2-4 unit residential buildings contain about 80,000 or 21% of the housing units in San Francisco. This report will assess only such smaller apartment buildings that have not been converted to condos or exclusive-use TIC units: Condos and TICs are considered different property types than unconverted 2-4 unit buildings and are valued differently. The variety in units in these buildings is enormous and includes some of the most appealing and gracious apartments ever built.
In San Francisco, 2-4 unit buildings exist at the overlapping intersection of 2 different market segments: tenant-occupied, income property and owner-occupied,residential real estate. Values of such buildings are affected not only by the usual factors – location, condition, parking, views and so on – but also by issues such as income and expense, and rental upside potential; tenant profile, “protected” tenants and eviction history; vacant units, owner-occupancy suitability and the feasibility to convert to TICs and/or condos; and by the city’s ever-changing rent and eviction control regulations. With real estate, the devil is always in the details, and this property type in particular involves a lot of details to consider.
Sales by Era of Construction
San Francisco’s market for smaller apartment buildings is dominated by Victorian and Edwardian architecture, followed by the subsequent Spanish-Mediterranean/ Art Deco/ Marina Style era. The 3-flat Edwardian and the 2-flat Marina-Style buildings are classics of these periods. After WWII, builders generally shifted to single family home construction, and once condominiums started being built in the 1970’s, construction of multi-unit, income buildings in the city virtually ceased, because condos sell for higher prices. (It’s only recently, with the boom in rents, that larger – often very large – rental apartment buildings are being constructed once again.)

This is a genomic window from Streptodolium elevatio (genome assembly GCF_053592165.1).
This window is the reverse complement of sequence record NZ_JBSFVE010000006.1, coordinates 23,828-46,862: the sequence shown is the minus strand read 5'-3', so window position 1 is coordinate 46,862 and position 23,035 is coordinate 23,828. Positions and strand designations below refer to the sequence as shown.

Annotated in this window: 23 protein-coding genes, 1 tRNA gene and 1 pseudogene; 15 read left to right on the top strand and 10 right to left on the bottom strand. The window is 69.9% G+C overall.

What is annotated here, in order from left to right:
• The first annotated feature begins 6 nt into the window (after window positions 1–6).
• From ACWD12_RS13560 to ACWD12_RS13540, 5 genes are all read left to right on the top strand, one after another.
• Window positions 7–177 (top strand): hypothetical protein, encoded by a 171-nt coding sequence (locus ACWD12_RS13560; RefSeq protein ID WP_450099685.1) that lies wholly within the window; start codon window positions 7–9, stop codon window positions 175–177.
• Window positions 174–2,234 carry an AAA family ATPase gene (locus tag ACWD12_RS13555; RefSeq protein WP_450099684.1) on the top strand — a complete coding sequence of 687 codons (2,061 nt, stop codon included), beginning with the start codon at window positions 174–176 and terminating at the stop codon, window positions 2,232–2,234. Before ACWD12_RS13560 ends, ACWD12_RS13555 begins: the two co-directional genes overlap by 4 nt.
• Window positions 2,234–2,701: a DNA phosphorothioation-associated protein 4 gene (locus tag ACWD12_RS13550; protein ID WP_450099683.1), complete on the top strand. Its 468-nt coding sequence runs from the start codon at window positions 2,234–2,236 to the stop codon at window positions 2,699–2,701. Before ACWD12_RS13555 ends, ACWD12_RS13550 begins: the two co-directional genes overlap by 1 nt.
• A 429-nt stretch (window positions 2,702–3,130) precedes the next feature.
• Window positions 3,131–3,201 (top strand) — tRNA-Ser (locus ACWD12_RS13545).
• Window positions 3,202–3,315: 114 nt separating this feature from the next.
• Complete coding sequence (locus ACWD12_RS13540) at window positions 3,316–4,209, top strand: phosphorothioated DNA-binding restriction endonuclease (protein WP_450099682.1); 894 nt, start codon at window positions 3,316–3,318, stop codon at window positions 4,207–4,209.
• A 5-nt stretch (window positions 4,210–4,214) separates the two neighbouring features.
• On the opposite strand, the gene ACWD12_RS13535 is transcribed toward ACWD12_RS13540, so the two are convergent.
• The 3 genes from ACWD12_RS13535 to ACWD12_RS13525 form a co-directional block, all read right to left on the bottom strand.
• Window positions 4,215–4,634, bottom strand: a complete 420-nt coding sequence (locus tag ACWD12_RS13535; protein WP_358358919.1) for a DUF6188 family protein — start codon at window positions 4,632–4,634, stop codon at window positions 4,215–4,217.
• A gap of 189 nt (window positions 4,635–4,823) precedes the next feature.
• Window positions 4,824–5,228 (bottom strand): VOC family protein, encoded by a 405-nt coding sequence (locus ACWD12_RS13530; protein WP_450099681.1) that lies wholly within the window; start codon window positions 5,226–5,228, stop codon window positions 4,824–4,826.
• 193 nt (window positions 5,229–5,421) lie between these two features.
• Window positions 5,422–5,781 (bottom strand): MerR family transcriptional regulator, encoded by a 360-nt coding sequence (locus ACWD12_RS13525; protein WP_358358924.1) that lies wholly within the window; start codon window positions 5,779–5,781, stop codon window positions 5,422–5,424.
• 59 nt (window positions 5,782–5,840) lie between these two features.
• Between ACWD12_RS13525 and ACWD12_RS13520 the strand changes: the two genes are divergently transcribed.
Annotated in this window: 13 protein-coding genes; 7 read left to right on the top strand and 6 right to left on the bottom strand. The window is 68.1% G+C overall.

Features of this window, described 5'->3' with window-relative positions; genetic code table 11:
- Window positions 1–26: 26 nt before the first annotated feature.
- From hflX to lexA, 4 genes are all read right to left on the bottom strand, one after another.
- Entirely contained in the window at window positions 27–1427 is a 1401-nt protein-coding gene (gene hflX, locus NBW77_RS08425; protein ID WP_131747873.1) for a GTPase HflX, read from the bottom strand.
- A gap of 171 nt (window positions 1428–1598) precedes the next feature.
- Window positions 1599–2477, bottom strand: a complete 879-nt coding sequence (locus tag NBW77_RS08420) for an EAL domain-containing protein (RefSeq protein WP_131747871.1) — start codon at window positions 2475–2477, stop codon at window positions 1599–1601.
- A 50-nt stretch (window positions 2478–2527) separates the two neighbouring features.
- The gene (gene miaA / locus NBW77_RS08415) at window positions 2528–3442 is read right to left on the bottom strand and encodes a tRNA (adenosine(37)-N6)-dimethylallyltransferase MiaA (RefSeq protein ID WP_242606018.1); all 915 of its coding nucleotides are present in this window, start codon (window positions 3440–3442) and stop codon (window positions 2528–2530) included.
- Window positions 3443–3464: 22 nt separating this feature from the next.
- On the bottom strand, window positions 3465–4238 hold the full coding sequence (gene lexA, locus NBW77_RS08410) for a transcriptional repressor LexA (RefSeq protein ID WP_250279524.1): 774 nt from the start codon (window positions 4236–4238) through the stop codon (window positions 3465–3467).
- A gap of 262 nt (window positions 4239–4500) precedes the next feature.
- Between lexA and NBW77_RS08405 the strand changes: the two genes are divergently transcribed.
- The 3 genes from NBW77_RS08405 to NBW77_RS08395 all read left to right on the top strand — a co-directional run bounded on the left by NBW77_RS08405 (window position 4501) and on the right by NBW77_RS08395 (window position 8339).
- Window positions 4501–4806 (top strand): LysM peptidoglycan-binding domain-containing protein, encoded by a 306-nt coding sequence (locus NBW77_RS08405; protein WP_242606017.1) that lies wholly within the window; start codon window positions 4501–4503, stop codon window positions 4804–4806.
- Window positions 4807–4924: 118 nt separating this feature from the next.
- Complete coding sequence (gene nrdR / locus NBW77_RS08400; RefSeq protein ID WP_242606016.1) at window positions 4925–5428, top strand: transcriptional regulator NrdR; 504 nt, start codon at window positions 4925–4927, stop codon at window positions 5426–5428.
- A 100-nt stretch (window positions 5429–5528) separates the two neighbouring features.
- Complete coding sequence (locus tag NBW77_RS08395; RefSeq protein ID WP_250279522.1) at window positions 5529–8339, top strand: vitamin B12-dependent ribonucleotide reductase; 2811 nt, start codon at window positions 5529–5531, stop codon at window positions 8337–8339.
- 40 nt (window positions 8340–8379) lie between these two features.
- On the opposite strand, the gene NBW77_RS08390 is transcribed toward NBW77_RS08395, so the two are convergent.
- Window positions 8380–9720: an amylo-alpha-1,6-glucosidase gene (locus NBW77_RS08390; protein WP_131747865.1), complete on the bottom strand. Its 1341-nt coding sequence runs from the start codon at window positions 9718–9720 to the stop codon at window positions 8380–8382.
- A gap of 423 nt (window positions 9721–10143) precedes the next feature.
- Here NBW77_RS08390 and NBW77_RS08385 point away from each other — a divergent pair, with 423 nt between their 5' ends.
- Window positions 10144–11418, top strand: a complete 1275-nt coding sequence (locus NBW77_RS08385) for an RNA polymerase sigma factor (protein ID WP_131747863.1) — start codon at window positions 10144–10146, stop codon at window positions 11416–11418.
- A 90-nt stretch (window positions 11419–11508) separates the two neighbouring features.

Residential buildings constructed before 1979 are almost universally subject to San Francisco’s ordinance strictly regulating rent increases and tenant evictions.
Sales & Values by Neighborhood
Pursuant to the previous chart, sales are concentrated in those districts of the city mostly built out prior to 1940. Many of these areas were considered “working class” neighborhoods at the time of construction, such as the Richmond district, the Noe Valley area and the Inner Mission, however these buildings were also constructed in areas that have always been highly affluent, such as Pacific Heights. (A 6081 square foot, 2-unit Edwardian in Cow Hollow recently sold for $6m.)
Median Sales Prices by Number of Units
This chart tracks the trend in median sales price appreciation since the current recovery began, breaking out buildings of 2, 3 and 4 units. Two-unit buildings typically sell at a premium (on a dollar per square foot basis) in San Francisco due to condo-conversion rules. Dramatic short-term fluctuations in prices, such as what occurred for 3-unit buildings in Q1 2015, should not be taken too seriously until substantiated over the longer term. Since there aren’t that many sales of any one type of building in any one quarter, median prices can jump up or down simply because of the particular basket of unique properties that sold in the time period.
Longer-term trends are always the most meaningful. The recent upward trend in values is clearly illustrated below.
Sales Volume since 1994